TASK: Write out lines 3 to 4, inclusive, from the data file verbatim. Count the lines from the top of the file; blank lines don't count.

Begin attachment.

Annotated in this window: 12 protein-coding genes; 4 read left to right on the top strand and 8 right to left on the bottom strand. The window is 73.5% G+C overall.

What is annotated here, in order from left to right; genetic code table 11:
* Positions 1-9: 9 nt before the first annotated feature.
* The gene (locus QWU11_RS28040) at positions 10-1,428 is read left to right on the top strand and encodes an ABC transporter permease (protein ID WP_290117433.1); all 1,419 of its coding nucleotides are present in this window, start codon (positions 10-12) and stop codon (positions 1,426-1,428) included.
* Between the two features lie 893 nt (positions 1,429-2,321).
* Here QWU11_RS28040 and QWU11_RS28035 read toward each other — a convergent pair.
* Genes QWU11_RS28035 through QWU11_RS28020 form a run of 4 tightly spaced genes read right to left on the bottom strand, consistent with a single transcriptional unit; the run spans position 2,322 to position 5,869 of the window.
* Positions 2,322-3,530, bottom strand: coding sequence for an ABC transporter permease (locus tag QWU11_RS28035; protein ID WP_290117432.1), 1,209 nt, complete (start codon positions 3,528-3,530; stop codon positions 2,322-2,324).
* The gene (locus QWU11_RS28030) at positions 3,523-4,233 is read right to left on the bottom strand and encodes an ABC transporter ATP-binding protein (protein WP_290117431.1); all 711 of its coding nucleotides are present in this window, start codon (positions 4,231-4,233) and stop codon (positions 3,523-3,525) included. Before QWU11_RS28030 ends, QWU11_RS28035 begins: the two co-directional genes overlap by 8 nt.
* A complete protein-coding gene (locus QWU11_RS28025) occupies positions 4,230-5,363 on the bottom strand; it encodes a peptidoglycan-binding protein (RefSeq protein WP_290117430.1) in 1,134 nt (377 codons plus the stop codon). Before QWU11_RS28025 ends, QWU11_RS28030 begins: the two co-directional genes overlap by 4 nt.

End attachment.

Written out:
* Positions 1-9: 9 nt before the first annotated feature.
* The gene (locus QWU11_RS28040) at positions 10-1,428 is read left to right on the top strand and encodes an ABC transporter permease (protein ID WP_290117433.1); all 1,419 of its coding nucleotides are present in this window, start codon (positions 10-12) and stop codon (positions 1,426-1,428) included.